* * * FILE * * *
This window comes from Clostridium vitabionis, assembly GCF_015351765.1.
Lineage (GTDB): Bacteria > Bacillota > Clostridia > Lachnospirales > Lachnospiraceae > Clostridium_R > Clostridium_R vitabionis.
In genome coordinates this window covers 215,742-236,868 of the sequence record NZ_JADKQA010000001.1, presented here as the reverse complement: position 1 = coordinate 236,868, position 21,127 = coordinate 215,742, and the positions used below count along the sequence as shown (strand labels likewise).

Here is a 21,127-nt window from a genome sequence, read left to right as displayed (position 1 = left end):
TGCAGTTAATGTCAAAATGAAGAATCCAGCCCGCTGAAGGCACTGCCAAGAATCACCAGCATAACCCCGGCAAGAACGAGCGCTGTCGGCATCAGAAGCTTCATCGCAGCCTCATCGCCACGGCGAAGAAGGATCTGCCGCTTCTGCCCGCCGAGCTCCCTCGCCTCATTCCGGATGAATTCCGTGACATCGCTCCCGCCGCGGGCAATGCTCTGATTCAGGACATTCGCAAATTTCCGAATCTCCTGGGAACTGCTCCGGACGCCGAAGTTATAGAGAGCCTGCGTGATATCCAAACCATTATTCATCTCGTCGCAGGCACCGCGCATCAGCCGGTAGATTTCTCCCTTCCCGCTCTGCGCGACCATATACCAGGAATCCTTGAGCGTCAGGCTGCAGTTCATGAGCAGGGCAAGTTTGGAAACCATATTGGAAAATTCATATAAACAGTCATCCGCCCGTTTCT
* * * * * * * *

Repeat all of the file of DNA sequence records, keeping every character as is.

This window comes from Clostridium vitabionis, assembly GCF_015351765.1.
Lineage (GTDB): Bacteria > Bacillota > Clostridia > Lachnospirales > Lachnospiraceae > Clostridium_R > Clostridium_R vitabionis.
In genome coordinates this window covers 215,742-236,868 of the sequence record NZ_JADKQA010000001.1, presented here as the reverse complement: position 1 = coordinate 236,868, position 21,127 = coordinate 215,742, and the positions used below count along the sequence as shown (strand labels likewise).

Here is a 21,127-nt window from a genome sequence, read left to right as displayed (position 1 = left end):
TGCAGTTAATGTCAAAATGAAGAATCCAGCCCGCTGAAGGCACTGCCAAGAATCACCAGCATAACCCCGGCAAGAACGAGCGCTGTCGGCATCAGAAGCTTCATCGCAGCCTCATCGCCACGGCGAAGAAGGATCTGCCGCTTCTGCCCGCCGAGCTCCCTCGCCTCATTCCGGATGAATTCCGTGACATCGCTCCCGCCGCGGGCAATGCTCTGATTCAGGACATTCGCAAATTTCCGAATCTCCTGGGAACTGCTCCGGACGCCGAAGTTATAGAGAGCCTGCGTGATATCCAAACCATTATTCATCTCGTCGCAGGCACCGCGCATCAGCCGGTAGATTTCTCCCTTCCCGCTCTGCGCGACCATATACCAGGAATCCTTGAGCGTCAGGCTGCAGTTCATGAGCAGGGCAAGTTTGGAAACCATATTGGAAAATTCATATAAACAGTCATCCGCCCGTTTCT